Thursday, October 18, 2012

Should

Should. This word and I don't get along. Maybe it is my authority issues, or maybe I am lazy or maybe just obstinate  My reaction to "should" is always "Says who?!"

My questioning nature (which sounds so much nicer than "rebellious")  shows up more and more in the way I choose to parent my kids.

First, I must confess, I really like my kids. Not just " love them because they are mine" though that is true, but like them as people. I find my days go so much better when I treat them like that, like people I share a home and a life with, rather than treating them like something that needs to be managed or controlled, or on my worst days, escaped from.

Elie is in the first grade. Actually, it would be far more accurate to say she is first grade age. Because we are not doing first grade. First, I thought it was because I just suck at home schooling. After a bit, I realized I suck because I don't buy it, I dreaded doing it and it felt...fake.

I don't believe that a child SHOULD know a specific list of things by a certain age. Who made that list?! Not me, and I am pretty sure whom ever made it didn't know my kid. I can understand why a traditional school might have to follow that list, but isn't the whole reason Eliana stays home with me that I don't believe traditional school is a good fit?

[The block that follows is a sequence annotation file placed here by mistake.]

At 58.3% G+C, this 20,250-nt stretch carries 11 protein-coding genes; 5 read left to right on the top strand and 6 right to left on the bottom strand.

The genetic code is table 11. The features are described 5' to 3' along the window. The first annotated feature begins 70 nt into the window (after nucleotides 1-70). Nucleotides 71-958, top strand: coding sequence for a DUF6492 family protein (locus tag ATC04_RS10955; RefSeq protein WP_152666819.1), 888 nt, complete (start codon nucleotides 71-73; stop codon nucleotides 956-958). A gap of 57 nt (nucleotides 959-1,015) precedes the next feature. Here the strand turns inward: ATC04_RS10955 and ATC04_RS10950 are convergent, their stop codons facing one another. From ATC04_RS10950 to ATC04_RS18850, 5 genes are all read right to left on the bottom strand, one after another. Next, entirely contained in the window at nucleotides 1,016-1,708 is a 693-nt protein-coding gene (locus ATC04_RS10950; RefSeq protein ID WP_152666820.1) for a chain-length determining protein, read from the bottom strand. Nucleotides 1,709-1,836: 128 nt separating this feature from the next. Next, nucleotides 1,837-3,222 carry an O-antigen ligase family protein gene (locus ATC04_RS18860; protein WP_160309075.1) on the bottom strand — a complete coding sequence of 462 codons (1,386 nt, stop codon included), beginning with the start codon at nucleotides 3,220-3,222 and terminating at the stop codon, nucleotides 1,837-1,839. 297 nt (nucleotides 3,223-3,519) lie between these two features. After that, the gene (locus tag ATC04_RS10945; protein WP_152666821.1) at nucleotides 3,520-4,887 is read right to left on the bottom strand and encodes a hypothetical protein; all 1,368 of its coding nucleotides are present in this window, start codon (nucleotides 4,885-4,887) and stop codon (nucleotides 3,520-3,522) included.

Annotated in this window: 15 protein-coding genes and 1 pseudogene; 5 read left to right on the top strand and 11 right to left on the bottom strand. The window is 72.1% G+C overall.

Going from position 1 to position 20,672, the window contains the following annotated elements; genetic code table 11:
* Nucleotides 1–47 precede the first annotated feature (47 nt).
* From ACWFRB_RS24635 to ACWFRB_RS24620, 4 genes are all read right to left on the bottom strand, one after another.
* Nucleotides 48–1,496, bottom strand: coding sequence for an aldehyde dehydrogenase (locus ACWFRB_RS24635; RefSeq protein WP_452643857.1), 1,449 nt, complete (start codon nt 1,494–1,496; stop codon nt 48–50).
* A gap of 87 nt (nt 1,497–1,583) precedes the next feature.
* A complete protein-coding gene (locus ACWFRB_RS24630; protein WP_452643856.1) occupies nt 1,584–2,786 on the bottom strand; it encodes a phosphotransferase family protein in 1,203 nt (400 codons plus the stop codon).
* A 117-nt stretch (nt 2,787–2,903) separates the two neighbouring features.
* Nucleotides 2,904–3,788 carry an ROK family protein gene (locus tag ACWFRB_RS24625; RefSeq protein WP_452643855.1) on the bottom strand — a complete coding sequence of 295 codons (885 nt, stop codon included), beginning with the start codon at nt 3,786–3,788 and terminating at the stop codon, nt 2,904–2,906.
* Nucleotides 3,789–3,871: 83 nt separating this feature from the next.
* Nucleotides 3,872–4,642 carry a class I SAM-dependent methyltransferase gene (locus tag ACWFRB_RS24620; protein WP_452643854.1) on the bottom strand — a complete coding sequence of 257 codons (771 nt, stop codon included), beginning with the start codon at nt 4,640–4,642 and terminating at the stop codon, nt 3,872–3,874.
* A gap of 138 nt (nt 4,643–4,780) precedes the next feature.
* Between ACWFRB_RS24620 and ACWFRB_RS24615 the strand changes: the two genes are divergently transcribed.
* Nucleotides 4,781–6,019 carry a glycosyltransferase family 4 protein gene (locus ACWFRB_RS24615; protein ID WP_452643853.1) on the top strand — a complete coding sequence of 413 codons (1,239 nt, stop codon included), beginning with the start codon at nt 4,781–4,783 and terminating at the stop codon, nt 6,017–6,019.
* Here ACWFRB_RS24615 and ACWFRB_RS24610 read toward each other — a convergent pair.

Who is the better, happier, person: Monet, Shakespeare, or Bill Gates? SHOULD they all be painters? I don't know for sure, but I am guessing ol' Bill might be miserable with brush in hand. Why? Because he was created in the image of a unfathomably imaginative God who didn't make him to be Monet. At no other time in our lives do we suffer the belief that all people should be equally good at all things except in the school years.

So, I guess this is the announcement that we are officially "unschooling". I am making the choice to actively "do life" with my children. Trusting that my children are born learners, that subject matter is best learned when not artificially divorced from the world, a belief that there is no hierarchy of learning and a knowledge that learning is life long and there is no "best" time to know something. I choose to pursue joy, learning and relationship.

I don't pretend to have all my quackers lined up on this one, but I am ok with that. I guess you can expect to hear a lot more of my ramblings on this as I get it all sorted out in my head. Here is a great site from a lady who is way more on her game than I am, and explains what it means to choose not to "school" your children.

1 comment:

Honeycutt Family said...

I love that we all have choices and we each can know what is best for our kiddos! Good job of sticking to what works for you and your family, Gretch! :)